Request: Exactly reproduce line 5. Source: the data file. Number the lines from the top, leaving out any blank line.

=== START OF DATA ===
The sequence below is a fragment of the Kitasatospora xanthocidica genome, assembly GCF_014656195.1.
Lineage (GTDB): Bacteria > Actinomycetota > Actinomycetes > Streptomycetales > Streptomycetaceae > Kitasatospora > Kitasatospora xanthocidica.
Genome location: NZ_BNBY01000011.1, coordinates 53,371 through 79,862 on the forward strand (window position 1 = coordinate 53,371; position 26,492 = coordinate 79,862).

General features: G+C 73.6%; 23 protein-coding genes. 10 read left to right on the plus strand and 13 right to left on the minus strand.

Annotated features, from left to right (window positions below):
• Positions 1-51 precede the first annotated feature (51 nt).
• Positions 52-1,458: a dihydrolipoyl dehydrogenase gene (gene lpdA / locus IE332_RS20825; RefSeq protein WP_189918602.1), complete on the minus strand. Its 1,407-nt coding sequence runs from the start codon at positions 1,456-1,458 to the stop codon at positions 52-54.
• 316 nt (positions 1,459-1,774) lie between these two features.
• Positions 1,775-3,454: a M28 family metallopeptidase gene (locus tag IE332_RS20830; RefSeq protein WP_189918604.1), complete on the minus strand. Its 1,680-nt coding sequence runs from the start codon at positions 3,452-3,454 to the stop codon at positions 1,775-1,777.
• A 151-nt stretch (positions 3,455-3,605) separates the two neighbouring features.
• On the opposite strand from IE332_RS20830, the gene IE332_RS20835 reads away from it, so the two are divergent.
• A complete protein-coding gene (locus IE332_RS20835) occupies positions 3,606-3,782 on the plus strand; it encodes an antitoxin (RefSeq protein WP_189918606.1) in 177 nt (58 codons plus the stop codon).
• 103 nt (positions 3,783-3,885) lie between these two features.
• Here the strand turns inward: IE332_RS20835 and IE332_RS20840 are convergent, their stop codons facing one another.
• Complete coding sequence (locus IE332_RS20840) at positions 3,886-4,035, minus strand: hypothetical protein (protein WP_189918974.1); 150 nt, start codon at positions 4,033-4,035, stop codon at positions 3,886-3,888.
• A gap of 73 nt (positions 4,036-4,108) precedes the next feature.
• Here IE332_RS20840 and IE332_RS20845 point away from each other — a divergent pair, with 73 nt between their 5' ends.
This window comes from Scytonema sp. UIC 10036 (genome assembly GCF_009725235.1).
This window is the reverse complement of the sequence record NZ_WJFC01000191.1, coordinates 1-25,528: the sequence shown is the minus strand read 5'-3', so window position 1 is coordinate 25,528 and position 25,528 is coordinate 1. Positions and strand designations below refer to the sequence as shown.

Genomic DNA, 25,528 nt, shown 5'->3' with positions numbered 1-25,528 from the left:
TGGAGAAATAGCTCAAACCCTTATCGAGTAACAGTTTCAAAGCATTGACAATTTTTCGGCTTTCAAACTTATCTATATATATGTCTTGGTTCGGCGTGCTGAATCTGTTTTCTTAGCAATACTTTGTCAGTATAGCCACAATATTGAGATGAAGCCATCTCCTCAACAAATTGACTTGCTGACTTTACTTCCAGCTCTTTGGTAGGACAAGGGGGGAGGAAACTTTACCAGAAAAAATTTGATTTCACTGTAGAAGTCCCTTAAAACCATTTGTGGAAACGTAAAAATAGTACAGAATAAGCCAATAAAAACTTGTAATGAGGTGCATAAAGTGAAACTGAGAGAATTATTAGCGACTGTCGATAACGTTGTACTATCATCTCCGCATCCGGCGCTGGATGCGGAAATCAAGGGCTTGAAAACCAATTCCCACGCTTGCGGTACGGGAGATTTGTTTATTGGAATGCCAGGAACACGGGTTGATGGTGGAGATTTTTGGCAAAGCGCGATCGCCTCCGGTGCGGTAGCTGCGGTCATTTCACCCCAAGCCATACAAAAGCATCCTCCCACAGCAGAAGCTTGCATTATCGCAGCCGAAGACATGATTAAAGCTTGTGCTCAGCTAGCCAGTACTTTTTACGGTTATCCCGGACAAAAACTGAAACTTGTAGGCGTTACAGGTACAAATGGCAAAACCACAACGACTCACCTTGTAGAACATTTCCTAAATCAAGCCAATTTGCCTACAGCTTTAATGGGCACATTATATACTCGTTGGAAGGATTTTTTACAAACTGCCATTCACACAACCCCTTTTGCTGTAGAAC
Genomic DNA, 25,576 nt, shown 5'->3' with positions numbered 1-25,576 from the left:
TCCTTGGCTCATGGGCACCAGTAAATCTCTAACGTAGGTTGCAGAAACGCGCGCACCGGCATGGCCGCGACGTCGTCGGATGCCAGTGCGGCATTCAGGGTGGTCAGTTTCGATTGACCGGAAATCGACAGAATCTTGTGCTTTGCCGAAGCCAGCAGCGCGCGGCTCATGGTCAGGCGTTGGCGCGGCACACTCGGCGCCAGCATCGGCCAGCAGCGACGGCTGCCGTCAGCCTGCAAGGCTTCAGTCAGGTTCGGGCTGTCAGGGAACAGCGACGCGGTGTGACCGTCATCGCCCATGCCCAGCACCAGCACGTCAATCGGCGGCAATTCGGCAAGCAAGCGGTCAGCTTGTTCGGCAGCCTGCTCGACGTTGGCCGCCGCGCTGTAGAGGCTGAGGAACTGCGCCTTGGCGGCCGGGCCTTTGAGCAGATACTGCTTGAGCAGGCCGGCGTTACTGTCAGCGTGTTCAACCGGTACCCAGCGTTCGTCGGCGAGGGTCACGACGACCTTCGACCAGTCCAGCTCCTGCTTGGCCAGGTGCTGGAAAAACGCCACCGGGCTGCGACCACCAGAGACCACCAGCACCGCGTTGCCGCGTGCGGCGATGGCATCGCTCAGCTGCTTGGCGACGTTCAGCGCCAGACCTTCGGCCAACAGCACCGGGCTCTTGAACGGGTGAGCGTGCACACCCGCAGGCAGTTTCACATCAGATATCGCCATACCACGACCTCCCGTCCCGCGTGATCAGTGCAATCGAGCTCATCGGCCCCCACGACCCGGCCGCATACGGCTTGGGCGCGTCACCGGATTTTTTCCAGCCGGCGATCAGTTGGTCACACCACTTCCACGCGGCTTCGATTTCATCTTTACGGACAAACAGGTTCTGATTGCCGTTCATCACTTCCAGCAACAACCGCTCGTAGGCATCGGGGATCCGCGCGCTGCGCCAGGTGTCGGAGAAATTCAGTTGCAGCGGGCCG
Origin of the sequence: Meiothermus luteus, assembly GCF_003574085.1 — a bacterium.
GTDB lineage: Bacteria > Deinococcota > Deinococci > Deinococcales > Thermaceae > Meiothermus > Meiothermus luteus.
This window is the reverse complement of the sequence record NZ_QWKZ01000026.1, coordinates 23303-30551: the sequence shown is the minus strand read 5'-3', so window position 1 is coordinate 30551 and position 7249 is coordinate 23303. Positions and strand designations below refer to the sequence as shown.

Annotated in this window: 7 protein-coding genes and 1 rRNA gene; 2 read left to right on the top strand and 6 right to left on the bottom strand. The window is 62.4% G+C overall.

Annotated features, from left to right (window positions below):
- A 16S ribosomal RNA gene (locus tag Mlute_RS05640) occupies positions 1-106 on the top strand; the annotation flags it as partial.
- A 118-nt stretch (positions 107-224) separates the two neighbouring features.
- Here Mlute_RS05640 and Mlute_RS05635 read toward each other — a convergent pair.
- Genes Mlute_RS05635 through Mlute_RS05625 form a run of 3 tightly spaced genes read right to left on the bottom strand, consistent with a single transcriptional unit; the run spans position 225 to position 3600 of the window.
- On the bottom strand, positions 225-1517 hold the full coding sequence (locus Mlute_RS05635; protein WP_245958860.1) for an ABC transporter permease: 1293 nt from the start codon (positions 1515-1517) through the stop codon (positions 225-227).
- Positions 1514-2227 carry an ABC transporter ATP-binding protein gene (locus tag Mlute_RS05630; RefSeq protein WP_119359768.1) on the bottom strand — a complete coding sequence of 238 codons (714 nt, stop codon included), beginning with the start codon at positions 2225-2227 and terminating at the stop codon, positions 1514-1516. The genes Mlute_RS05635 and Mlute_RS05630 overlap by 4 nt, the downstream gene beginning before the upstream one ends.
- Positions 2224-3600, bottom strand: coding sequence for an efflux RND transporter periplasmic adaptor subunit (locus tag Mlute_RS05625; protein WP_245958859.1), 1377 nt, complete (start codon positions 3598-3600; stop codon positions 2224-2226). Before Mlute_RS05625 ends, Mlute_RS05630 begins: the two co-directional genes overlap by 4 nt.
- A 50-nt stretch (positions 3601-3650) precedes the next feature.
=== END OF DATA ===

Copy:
Annotated features, from left to right (window positions below):